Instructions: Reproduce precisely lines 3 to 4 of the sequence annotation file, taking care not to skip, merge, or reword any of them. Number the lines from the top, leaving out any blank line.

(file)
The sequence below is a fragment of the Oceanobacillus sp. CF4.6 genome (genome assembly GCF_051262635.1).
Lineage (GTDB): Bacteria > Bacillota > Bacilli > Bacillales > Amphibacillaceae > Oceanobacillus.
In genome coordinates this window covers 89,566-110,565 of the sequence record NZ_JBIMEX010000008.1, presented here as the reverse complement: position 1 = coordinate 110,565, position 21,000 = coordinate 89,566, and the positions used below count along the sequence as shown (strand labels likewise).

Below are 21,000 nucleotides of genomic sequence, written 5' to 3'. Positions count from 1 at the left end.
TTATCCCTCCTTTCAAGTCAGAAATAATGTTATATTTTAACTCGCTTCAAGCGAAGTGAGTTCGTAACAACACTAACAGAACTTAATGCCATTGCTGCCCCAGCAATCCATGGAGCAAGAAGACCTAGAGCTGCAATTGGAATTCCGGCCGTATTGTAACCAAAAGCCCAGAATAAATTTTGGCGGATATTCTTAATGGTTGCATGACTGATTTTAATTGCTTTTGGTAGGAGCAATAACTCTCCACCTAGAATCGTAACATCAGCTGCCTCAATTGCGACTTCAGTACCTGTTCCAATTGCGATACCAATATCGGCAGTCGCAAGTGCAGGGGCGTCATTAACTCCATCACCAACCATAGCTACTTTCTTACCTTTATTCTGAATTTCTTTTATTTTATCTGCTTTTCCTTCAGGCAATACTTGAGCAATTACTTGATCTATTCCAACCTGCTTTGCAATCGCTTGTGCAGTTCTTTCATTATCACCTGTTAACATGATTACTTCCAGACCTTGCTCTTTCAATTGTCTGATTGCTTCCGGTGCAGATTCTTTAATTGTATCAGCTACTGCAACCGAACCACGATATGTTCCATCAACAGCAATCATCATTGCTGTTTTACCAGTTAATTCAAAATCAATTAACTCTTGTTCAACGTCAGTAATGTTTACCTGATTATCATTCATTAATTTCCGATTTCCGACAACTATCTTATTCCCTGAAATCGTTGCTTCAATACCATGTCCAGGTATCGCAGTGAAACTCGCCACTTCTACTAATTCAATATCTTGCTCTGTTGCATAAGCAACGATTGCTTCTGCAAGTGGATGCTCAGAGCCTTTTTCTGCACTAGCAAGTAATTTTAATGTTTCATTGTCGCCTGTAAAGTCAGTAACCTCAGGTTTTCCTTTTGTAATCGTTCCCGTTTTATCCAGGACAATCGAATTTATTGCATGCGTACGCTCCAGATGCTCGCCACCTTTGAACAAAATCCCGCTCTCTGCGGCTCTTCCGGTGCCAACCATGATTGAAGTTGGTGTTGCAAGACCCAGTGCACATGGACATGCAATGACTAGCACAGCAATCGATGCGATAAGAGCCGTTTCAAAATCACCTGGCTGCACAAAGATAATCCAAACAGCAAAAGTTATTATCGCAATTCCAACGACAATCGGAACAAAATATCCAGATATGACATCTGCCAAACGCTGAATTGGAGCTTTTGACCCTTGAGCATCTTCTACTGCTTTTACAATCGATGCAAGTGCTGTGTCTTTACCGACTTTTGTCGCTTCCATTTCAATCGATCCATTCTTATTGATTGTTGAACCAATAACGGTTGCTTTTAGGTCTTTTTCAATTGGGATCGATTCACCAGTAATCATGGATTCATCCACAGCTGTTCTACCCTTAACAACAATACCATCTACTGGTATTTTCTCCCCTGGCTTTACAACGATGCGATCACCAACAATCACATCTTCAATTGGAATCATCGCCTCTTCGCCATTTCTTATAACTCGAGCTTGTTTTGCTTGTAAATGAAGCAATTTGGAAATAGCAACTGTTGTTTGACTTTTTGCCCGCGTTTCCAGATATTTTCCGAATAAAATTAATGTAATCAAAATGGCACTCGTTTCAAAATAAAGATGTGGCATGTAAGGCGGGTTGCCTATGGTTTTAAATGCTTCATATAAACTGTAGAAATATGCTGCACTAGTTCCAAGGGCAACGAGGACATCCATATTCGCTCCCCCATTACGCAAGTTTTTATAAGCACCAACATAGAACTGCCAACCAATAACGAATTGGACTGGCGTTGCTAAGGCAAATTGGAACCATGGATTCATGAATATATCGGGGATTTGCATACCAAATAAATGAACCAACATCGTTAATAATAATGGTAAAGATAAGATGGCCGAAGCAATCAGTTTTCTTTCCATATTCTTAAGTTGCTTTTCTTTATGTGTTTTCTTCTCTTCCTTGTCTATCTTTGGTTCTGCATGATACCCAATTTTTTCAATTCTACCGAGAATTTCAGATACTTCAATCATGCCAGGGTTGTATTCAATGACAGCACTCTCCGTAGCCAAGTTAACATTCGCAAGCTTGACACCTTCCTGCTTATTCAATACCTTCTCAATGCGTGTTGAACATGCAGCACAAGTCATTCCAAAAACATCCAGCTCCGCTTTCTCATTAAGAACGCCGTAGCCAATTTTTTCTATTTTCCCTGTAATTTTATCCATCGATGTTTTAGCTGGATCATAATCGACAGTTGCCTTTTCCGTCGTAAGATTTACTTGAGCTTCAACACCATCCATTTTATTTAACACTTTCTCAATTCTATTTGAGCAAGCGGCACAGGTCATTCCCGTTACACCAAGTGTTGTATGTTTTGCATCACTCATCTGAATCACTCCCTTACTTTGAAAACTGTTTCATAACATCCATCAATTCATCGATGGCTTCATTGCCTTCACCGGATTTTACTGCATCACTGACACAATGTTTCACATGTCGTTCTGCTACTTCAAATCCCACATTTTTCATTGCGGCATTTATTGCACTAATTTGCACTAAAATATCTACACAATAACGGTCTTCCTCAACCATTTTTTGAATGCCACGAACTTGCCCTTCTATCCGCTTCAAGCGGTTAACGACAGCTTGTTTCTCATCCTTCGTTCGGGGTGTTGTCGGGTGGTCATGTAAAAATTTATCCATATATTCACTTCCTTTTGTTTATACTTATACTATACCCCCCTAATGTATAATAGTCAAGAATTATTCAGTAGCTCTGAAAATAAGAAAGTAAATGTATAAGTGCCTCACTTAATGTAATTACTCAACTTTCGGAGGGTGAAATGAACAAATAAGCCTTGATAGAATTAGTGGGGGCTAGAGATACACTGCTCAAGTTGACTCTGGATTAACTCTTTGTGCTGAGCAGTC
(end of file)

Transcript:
In genome coordinates this window covers 89,566-110,565 of the sequence record NZ_JBIMEX010000008.1, presented here as the reverse complement: position 1 = coordinate 110,565, position 21,000 = coordinate 89,566, and the positions used below count along the sequence as shown (strand labels likewise).

Below are 21,000 nucleotides of genomic sequence, written 5' to 3'. Positions count from 1 at the left end.